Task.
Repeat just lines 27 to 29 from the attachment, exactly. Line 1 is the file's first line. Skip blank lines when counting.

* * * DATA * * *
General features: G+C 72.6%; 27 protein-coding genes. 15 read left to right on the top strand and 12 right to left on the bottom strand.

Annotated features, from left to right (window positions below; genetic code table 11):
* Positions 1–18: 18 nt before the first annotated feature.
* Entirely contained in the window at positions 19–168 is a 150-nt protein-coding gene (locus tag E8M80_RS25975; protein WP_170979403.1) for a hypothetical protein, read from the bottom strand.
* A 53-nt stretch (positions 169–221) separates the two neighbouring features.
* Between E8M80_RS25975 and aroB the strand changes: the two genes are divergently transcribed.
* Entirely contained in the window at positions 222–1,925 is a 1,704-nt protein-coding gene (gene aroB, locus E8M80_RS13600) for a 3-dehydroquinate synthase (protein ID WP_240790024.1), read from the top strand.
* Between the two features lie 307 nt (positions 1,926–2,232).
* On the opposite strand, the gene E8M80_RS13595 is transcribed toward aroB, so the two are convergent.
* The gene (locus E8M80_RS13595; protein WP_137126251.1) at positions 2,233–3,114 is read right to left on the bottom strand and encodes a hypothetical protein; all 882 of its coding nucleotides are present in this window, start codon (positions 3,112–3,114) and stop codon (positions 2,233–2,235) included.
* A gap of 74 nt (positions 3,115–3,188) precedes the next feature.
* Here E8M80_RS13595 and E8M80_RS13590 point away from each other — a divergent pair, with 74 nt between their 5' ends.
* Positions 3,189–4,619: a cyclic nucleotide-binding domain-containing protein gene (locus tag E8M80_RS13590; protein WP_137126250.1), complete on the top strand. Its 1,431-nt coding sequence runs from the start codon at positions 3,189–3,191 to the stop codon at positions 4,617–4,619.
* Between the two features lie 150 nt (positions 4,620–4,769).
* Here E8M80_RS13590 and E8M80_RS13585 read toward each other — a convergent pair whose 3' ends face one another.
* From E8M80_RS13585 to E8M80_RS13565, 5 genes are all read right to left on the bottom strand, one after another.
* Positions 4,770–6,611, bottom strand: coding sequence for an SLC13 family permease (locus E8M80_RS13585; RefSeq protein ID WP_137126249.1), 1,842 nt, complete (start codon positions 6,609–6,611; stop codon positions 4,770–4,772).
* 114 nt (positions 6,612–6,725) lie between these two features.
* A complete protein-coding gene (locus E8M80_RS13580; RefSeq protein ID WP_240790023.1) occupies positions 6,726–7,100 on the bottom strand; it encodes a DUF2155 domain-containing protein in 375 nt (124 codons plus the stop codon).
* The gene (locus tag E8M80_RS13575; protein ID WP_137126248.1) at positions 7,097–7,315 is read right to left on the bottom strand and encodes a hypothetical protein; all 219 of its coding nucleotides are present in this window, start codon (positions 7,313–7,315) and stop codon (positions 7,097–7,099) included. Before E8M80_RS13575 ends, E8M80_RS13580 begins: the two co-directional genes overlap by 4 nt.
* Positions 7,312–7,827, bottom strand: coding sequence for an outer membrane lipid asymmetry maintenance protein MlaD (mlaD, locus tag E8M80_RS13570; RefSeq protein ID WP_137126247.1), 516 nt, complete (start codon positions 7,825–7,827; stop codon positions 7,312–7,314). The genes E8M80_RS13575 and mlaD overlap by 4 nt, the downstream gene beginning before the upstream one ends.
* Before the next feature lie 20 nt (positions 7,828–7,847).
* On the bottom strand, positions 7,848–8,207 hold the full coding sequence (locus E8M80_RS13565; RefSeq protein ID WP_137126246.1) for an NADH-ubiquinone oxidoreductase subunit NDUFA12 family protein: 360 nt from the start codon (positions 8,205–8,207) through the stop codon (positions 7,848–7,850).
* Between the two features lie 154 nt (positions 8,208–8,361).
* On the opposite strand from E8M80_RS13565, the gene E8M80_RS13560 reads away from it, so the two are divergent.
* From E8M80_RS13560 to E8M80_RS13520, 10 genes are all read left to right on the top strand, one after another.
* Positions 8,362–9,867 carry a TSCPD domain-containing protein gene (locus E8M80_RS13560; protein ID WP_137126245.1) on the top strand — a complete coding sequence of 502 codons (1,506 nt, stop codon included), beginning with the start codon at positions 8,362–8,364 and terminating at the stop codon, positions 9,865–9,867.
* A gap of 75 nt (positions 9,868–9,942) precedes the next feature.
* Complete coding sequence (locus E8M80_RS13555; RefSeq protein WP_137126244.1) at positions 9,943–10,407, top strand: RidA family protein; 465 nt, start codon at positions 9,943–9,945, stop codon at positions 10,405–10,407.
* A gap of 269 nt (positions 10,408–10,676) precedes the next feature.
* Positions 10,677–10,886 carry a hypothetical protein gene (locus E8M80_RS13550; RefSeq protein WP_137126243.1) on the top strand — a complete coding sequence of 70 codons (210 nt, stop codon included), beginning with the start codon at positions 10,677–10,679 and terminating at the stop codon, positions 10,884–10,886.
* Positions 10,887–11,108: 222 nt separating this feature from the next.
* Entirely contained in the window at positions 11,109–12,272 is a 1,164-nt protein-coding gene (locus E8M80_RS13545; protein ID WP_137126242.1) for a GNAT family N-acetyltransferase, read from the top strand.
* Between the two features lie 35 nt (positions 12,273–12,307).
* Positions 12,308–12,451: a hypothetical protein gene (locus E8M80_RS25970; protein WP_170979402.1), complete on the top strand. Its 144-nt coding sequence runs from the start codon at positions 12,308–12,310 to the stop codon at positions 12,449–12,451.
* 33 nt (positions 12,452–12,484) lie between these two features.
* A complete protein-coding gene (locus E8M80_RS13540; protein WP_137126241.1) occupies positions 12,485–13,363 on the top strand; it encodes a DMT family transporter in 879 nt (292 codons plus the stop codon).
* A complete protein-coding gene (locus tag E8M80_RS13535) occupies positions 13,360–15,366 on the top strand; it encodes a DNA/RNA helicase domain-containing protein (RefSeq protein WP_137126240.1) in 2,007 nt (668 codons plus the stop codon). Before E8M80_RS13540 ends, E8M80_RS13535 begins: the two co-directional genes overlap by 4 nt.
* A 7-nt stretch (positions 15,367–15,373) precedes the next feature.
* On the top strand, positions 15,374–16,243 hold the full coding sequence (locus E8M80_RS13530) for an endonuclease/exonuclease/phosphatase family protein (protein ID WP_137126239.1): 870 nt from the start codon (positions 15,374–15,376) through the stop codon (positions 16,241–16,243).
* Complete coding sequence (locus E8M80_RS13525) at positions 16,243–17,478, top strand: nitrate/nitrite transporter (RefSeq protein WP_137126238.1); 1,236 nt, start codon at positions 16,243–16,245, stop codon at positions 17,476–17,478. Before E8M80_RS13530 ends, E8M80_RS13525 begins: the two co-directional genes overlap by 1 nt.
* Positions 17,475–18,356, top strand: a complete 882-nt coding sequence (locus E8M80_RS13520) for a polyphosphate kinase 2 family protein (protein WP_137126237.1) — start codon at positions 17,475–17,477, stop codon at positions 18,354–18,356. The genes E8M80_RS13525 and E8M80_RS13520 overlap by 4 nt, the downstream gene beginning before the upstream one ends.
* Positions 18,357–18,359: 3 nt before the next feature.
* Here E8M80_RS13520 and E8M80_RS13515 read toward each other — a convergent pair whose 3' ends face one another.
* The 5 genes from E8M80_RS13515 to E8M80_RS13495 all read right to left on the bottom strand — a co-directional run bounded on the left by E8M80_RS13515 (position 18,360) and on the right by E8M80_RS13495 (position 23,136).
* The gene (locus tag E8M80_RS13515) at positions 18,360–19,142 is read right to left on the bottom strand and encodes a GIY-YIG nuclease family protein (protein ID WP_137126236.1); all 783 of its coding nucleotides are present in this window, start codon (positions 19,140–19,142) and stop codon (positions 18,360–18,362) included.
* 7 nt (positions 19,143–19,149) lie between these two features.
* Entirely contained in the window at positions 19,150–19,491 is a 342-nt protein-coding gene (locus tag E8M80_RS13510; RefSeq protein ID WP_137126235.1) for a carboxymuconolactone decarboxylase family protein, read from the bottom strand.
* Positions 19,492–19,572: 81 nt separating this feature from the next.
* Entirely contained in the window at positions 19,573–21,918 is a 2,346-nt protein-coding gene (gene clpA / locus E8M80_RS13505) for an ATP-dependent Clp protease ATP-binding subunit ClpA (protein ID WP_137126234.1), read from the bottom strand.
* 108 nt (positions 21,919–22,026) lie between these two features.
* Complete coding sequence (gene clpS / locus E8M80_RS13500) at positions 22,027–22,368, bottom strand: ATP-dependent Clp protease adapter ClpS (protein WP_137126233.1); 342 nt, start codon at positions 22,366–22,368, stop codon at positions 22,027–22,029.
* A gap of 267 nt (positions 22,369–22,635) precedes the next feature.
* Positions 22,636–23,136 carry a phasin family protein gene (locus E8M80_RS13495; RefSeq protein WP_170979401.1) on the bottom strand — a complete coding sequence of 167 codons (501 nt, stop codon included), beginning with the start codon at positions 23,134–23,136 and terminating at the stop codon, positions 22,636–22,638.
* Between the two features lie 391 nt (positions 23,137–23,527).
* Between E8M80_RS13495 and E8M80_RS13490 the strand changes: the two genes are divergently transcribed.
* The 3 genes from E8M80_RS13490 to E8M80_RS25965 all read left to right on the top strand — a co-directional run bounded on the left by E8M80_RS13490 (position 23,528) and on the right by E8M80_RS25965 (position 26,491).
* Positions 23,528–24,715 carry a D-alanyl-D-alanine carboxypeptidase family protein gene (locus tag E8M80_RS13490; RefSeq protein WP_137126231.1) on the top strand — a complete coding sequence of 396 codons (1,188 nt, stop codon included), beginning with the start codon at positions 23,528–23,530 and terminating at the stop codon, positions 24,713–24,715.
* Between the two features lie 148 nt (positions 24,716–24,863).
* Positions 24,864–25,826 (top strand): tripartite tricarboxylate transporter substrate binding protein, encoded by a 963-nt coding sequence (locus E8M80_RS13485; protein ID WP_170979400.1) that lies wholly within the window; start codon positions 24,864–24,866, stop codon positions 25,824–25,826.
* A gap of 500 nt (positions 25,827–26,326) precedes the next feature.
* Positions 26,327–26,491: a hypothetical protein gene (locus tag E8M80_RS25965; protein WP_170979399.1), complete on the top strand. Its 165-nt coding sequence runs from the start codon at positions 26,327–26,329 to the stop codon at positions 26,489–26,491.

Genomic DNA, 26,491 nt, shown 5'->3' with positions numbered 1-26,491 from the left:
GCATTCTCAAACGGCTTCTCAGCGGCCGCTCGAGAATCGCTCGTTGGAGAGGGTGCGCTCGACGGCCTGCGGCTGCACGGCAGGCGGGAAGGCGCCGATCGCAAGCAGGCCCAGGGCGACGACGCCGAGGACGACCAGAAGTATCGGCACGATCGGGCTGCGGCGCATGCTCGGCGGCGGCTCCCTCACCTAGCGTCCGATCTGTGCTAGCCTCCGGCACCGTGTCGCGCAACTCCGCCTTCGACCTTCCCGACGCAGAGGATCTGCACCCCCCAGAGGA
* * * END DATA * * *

* Positions 8,362–9,867 carry a TSCPD domain-containing protein gene (locus E8M80_RS13560; protein ID WP_137126245.1) on the top strand — a complete coding sequence of 502 codons (1,506 nt, stop codon included), beginning with the start codon at positions 8,362–8,364 and terminating at the stop codon, positions 9,865–9,867.
* A gap of 75 nt (positions 9,868–9,942) precedes the next feature.
* Complete coding sequence (locus E8M80_RS13555; RefSeq protein WP_137126244.1) at positions 9,943–10,407, top strand: RidA family protein; 465 nt, start codon at positions 9,943–9,945, stop codon at positions 10,405–10,407.